Cold Regions Lab retires sea ice expert

Published Nov. 9, 2017
Cold Regions Lab retires sea ice expert

At a recent retirement ceremony at the U.S. Army Cold Regions Research and Engineering Laboratory, J.D. Horne presents the CRREL plaque to Dr. Donald Perovich.

Cold Regions Lab retires sea ice expert

During one of his many Arctic field trips, geophysicist Dr. Donald Perovich takes measurements of the sea ice cover while standing with instrumentation in a melt pond. The U.S. Army Engineer Research and Development Center’s Hanover site recently retired Perovich in a ceremony at the New Hampshire laboratory.

HANOVER, N.H. (Oct. 27, 2017) -- Dr. Donald Perovich, an internationally recognized Arctic sea ice expert, recently retired from the U.S. Army Cold Regions Research and Engineering Laboratory.

During a 31 year career, Perovich established himself as one of the preeminent experts on the Arctic sea ice domain. In 1986, he joined CRREL’s technical staff as a research geophysicist. He became an international leader in the optical, physical and morphological properties of sea ice and made significant contributions to the cryosphere and Earth science communities by linking the role of sea ice in the climate system. His expertise was developed through hands-on participation in many Arctic field experiments.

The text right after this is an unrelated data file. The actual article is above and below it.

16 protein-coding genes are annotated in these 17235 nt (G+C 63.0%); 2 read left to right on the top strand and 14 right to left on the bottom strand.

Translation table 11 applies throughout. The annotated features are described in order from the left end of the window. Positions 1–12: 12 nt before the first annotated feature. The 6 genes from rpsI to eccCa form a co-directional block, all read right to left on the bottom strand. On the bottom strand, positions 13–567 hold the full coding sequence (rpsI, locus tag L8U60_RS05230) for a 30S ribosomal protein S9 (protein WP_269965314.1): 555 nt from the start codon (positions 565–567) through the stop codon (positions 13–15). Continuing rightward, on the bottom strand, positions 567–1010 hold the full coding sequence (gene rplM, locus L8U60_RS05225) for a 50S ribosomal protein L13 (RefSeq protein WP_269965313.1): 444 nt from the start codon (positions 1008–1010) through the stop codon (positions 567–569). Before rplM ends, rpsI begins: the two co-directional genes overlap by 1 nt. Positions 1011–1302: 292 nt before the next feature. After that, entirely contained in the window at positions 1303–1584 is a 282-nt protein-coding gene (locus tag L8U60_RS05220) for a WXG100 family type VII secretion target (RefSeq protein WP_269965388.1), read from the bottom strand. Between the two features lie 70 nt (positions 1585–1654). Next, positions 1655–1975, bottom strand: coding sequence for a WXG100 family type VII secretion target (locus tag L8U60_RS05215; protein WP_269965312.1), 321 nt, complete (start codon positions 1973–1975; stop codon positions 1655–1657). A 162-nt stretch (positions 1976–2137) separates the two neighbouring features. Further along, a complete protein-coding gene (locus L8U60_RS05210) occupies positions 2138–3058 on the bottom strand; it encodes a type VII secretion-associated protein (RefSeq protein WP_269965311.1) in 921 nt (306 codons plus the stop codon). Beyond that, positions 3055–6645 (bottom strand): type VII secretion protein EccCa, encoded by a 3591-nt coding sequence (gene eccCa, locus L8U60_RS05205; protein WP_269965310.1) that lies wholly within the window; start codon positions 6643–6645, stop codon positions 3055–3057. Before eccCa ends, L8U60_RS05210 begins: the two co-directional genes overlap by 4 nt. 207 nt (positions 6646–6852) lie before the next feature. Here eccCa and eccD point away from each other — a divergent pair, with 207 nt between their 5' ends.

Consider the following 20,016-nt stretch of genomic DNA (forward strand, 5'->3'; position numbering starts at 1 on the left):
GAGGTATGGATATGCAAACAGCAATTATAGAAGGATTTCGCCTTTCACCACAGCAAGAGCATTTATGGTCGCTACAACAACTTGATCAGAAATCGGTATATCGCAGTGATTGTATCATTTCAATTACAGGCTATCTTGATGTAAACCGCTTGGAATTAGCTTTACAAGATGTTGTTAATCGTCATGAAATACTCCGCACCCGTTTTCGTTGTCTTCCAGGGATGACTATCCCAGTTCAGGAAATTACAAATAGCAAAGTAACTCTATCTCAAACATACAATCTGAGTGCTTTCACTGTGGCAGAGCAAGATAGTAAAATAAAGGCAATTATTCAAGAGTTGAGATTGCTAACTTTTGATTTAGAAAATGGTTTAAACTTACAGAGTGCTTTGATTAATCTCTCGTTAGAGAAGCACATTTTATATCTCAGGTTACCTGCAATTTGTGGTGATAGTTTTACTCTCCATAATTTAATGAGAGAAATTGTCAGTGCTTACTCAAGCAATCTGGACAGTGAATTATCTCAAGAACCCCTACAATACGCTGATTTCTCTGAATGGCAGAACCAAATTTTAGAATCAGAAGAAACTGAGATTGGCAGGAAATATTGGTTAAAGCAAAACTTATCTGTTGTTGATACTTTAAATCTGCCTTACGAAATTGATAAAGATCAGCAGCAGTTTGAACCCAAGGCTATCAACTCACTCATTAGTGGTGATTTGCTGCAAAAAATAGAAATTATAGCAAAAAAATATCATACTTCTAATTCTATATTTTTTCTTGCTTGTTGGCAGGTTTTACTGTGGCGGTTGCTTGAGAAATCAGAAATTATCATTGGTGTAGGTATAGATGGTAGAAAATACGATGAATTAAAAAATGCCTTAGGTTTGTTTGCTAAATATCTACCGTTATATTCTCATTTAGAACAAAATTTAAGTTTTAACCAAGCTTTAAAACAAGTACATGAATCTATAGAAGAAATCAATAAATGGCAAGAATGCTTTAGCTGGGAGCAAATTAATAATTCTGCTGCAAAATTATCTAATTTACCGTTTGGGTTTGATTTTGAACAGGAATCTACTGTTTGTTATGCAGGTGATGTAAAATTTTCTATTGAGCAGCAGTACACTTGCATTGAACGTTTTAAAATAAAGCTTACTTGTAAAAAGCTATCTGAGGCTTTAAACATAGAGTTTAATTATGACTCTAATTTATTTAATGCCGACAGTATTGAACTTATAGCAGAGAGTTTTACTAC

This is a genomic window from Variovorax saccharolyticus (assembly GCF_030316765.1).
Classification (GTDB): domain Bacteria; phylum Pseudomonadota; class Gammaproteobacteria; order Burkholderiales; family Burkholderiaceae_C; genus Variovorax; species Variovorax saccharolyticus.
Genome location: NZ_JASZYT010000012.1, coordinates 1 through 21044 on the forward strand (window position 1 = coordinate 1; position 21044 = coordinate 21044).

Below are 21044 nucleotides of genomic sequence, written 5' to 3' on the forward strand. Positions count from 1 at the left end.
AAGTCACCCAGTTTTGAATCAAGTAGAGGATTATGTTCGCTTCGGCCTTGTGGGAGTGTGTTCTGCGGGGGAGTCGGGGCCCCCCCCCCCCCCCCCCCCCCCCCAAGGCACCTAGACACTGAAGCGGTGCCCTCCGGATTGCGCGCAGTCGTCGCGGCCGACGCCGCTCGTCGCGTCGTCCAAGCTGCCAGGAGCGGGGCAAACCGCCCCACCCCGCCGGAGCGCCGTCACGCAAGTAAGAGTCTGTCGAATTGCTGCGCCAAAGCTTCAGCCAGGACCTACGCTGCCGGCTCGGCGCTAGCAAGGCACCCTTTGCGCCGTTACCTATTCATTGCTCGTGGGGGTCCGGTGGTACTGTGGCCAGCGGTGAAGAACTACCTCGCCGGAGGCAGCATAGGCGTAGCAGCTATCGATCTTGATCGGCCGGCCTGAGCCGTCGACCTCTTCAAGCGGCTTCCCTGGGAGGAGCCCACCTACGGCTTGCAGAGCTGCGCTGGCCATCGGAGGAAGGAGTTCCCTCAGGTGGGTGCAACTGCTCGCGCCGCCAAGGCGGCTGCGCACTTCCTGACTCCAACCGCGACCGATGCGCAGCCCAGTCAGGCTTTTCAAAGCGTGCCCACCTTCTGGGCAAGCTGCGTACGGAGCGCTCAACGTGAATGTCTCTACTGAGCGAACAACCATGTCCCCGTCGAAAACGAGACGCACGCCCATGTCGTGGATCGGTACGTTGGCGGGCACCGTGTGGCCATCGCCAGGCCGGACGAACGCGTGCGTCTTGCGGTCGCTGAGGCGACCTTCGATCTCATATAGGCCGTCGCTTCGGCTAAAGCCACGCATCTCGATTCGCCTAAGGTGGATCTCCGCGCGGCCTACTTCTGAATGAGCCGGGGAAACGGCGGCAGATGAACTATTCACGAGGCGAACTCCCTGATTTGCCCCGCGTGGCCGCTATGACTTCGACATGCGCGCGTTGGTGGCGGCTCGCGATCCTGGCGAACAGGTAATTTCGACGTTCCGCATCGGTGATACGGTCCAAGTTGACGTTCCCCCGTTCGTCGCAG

As chief scientist for the year-long Surface Heat and Energy Budget of the Arctic field program in 1997-1998, he successfully led more than 200 researchers from 10 countries in the study of ice-albedo and cloud-radiation feedback. Additionally, his participation on numerous other expeditions, as well as his leadership in the development and deployment of autonomous ice mass balance buoys provided profound insights into the role of sea ice in the climate system.

Perovich’s research has led to a rich portfolio of publications, editorships and presentations, including more than 193 authored or co-authored peer-reviewed journal articles and book chapters; and 56 invited talks at conferences and meetings. He is particularly well respected for his exceptional ability to explain the complexity of sea ice dynamics to the general public.

At the retirement ceremony, Perovich said during his parting words, “I’ve had the great privilege to study sea ice… CRREL is where I learned to become a scientist.”